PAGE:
Driving back from the wedding
of your university friend in Zeerust,
we ride over a dead animal.
The bones snap beneath the
rubber car tyres,
I am sure its spirit is still there,
looking out at us,
driving fast on a road through yellow grasses,
heads turned away.
The wheels spinning.
You try to make conversation,
I turn away.
endless miles of wire,
electric poles are blurred.
We pass grain silos in a row,
Cat Stevens plays on the radio.
I don't know what to say to you:
driving fast through this dusty, dry land
wanting to show me the town
where you went to university.
The heat catches on my thick jeans,
I look away from you,
from the night in Zeerust,
when, somehow, you stole me
- from myself, from the fierce, harsh
landscape, from my refusals
and my protests.
Your finger deep in me,
In the morning I could not look at you.
You paid for our rooms,
and tried to walk with your arm around me.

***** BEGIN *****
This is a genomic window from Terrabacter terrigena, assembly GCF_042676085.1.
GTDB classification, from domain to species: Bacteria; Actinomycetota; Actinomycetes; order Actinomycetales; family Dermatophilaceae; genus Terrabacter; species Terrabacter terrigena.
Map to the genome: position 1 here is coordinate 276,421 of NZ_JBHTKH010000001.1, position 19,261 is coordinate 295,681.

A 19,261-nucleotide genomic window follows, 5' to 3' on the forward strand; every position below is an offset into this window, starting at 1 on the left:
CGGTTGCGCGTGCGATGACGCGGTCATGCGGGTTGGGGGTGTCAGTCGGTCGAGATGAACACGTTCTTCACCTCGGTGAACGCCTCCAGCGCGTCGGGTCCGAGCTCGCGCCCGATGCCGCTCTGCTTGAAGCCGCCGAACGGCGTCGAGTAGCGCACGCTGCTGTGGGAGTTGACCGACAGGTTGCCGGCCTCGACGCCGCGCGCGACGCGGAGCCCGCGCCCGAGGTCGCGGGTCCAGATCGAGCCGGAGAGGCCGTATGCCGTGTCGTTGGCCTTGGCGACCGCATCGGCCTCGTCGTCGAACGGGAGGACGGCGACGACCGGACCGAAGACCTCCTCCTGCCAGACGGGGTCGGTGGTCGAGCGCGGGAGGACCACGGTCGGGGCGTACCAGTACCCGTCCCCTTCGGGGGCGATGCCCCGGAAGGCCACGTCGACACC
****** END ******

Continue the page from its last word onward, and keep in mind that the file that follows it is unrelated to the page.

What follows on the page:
We drove away from the dusky pink hotel
nestling against the dried heart of a hill.
I tried to accept your hand on my leg,
and the hard, gleaming sun,
the silos filled with food,
the love you wanted to give,
your hands on my soft belly
telling me I was beautiful.
I slunk deep into the leathered car seats.
The air conditioner could not blow away
the beginnings of summer,
love, dread, fear, your roaming hands
and my reticence couched
in the excuse that I had loved another man.
Steady on. Through summer, heat, dread, fear,
unnamed thoughts shifted between us
as you forced your way in,
stole through the night,
with the tired eyes.
Wanting, wanting me as I held
you close and pulled away.
(Published in The fire in which we burn)